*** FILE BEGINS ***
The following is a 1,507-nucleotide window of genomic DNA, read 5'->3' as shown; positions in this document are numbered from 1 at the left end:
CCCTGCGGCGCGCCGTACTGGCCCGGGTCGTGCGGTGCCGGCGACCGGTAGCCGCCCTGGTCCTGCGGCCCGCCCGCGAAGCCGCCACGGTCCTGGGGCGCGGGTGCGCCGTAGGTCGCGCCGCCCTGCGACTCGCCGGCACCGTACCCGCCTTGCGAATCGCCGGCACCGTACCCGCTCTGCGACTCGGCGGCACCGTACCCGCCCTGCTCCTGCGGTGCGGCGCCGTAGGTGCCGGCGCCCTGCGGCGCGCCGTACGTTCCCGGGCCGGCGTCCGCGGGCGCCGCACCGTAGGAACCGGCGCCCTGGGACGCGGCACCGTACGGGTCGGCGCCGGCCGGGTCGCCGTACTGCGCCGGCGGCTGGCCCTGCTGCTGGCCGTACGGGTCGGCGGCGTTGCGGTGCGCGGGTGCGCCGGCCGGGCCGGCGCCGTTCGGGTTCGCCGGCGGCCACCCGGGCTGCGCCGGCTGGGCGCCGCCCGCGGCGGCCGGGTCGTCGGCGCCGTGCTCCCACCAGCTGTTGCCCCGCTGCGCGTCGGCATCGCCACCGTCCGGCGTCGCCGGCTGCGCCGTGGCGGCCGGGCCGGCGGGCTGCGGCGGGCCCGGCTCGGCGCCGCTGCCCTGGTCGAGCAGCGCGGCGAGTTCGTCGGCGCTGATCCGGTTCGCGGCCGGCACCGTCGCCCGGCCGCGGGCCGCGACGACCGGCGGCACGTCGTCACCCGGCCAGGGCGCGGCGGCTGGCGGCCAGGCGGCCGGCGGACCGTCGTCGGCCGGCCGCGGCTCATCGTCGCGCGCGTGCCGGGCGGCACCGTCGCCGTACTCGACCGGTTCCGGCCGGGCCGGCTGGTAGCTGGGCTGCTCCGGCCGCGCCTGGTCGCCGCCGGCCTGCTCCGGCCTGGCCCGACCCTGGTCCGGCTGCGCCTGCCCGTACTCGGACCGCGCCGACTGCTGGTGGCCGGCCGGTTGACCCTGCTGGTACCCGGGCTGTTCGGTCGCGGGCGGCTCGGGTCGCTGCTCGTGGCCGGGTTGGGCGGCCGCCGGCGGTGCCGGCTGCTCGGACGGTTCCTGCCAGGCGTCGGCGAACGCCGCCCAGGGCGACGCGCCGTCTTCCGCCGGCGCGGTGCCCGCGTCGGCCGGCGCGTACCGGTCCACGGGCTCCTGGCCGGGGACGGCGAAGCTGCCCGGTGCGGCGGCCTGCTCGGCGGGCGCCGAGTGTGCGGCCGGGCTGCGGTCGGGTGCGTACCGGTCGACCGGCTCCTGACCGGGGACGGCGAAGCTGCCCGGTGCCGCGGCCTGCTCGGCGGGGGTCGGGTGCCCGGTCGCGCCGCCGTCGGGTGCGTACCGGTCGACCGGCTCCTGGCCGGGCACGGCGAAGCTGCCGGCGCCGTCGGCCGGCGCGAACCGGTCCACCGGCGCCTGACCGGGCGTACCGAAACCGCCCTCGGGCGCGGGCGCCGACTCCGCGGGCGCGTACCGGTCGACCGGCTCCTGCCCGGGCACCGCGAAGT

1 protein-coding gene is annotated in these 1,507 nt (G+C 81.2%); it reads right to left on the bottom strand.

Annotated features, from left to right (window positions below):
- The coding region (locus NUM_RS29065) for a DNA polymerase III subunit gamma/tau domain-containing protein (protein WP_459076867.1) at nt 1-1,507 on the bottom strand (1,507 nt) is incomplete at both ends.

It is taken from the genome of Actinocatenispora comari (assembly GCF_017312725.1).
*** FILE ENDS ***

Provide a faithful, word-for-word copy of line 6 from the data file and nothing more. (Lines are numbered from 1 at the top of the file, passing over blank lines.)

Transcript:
It is taken from the genome of Actinocatenispora comari (assembly GCF_017312725.1).